AKVA posts a loss but order book grew in 2022
AKVA, the aquaculture technology and service group, saw its order book increase by around £40m last year – but it also recorded an accounting loss.
Presenting its annual report yesterday, AKVA said orders now stood at NOK 3,414bn (£262m) against NOK 2.890 bn (£222m) a year ago.
Revenues rose by 8% to NOK 3.376bn (£259m), but profitability was negatively affected by restructuring costs, which meant the group reported a loss of NOK 131m (£10m).
AKVA, which describes itself as the global market leader in solutions and services to the fish farming industry, said it entered 2022 with “optimism, a solid order backlog and an excited pipeline of new projects”. It is located in 11 countries including Scotland.
CEO Knut Nesse told shareholders that the business was hit by several cost-related headwinds during the year.
He said: “First, at the end of 2021 AKVA experienced somewhat challenging profit margins due to increasing costs from high inflation rates and global supply restrictions.
“This was further intensified during the first half of 2022 due to the war in Ukraine. Examples include increased freight rates, high energy prices and increased price level on raw materials and key components in general.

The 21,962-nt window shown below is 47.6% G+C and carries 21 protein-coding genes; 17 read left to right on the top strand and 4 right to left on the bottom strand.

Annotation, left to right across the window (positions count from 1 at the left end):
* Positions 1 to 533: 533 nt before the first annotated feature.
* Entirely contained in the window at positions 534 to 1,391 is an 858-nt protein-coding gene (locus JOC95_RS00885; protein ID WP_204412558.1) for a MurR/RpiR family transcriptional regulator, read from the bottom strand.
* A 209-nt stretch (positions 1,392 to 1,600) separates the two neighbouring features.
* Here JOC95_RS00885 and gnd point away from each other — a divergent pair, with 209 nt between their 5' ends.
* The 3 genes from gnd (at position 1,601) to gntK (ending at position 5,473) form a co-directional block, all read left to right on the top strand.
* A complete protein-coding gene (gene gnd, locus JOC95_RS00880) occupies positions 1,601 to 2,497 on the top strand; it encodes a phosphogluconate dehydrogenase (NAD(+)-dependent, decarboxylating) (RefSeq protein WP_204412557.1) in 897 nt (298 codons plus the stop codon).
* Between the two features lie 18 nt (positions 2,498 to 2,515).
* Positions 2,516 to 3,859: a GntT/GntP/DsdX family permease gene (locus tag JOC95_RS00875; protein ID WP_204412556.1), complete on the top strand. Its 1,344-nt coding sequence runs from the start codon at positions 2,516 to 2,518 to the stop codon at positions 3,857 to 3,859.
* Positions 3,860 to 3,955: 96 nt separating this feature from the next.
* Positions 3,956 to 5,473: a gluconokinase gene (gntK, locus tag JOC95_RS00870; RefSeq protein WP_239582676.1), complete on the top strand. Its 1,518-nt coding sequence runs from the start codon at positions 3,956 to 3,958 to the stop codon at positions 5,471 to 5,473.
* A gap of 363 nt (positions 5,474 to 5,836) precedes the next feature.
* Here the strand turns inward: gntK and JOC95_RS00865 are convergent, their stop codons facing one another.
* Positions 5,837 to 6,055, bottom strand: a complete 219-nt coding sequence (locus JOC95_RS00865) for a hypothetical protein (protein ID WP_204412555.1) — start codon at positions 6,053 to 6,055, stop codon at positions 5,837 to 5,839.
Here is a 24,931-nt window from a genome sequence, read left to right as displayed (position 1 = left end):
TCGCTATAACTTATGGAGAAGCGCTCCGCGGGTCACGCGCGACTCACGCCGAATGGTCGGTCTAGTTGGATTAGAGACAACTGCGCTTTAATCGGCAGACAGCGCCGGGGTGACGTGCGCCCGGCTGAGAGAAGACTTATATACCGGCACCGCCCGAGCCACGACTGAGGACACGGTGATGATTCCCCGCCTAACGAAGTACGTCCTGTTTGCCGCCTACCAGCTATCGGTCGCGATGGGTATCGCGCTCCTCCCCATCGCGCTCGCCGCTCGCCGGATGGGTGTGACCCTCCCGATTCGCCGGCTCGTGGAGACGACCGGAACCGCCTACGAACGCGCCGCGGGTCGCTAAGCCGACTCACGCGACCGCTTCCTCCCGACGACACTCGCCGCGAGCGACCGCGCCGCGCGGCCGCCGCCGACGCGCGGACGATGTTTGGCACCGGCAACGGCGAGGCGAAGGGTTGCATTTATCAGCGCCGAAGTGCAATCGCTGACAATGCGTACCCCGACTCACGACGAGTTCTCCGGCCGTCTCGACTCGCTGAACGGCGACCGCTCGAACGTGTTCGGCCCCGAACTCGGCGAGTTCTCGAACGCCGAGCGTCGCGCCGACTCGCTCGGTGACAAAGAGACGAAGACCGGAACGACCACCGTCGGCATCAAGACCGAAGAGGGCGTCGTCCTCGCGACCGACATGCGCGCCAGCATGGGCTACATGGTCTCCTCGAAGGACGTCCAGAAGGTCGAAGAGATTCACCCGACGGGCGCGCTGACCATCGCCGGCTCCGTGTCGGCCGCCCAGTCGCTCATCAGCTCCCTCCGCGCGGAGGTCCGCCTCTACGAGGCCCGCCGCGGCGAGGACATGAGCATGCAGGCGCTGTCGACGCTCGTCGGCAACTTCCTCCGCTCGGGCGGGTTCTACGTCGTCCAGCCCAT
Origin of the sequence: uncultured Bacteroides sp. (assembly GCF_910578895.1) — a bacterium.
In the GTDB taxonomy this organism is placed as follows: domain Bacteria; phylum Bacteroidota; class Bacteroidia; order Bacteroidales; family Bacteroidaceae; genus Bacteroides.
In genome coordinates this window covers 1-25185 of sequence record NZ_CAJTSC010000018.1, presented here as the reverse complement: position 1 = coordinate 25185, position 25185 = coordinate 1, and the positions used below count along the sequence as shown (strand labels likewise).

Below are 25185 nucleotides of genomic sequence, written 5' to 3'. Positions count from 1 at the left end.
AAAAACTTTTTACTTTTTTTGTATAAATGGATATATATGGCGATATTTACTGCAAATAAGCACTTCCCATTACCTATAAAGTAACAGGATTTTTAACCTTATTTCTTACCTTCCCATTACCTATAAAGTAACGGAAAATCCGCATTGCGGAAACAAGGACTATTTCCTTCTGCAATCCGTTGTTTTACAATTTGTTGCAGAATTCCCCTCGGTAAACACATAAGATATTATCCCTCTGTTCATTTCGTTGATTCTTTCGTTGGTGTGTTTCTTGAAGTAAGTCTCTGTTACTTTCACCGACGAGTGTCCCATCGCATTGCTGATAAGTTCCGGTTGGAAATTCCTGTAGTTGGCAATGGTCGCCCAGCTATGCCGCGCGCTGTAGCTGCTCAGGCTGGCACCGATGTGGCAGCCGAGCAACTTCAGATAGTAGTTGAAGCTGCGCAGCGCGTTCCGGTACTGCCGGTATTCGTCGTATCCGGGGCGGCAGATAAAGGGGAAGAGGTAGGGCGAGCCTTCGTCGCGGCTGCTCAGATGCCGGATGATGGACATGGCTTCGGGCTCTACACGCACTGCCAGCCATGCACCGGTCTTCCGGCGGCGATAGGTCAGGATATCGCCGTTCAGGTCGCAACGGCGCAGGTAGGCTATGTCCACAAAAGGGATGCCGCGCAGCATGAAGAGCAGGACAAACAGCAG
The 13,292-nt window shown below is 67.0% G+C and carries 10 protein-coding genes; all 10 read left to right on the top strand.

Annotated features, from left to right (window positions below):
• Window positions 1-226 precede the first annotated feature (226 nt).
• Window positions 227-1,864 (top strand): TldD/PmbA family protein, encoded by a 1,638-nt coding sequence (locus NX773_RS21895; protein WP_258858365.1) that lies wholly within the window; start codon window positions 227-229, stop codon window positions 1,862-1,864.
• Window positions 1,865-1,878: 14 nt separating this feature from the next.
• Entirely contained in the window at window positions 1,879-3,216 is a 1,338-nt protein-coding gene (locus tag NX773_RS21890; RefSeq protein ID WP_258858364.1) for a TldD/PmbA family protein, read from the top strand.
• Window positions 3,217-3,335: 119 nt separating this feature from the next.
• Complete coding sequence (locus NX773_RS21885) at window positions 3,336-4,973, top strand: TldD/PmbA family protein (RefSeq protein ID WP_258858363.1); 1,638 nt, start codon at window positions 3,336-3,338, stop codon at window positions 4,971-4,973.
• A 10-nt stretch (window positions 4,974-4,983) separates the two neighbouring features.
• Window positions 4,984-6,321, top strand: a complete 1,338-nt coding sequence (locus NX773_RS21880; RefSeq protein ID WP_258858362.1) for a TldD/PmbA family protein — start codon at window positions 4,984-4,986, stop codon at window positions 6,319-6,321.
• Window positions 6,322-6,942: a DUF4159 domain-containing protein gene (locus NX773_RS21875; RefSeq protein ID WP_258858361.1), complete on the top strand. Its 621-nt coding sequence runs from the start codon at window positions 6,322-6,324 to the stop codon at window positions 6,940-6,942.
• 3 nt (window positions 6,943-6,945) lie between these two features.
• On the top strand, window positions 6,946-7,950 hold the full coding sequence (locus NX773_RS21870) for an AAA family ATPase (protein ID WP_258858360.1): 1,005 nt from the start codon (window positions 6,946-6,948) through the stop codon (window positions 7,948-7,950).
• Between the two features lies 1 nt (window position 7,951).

“During the first half year AKVA reported NOK 67m [£5.1m]in extraordinary costs related to the high inflation rates. In addition, one-time provisions of NOK 65m [£5m] were made on certain Sea Based and Land Based projects.
“AKVA implemented several mitigating measures to manage the challenging situation and the situation normalised somewhat in the second half of 2022.”
Turning to the thorny issue of tax, he added: “At the end of Q3 2022 the Norwegian government introduced a new resource tax.
“The implications from the resource tax are uncertain and an effective decision process is important for AKVA.
“In the short term the resource tax has a negative impact on the activity level in the post-smolt segment in Norway, and AKVA does not expect new investments in the post-smolt segment in Norway before the uncertainty related to the resource tax is concluded.
“The post-smolt market in Norway is a very important part of our organic growth strategy within the Land Based segment.”
During the third quarter last year, AKVA announced a cost saving program with an annual cost saving target of MNOK 100.
“This also include a restructuring of our Land Based business segment where the new blueprint organisation will be established at the headquarter at Klepp.
“The new organisation will then be located in the main marketplace for post-smolt and with same location as AKVA management, Sea Based and Digital organisations. Consequently, we will gradually downscale our organisation in Denmark.
“At the end of Q4 we reported that 70% of the cost saving target was achieved and the remaining 30% will be implemented gradually in 2023.
“Despite the cost-related headwinds and the introduction of new resource tax AKVA managed to maintain revenue growth on the back of a solid order backlog,” Nesse added.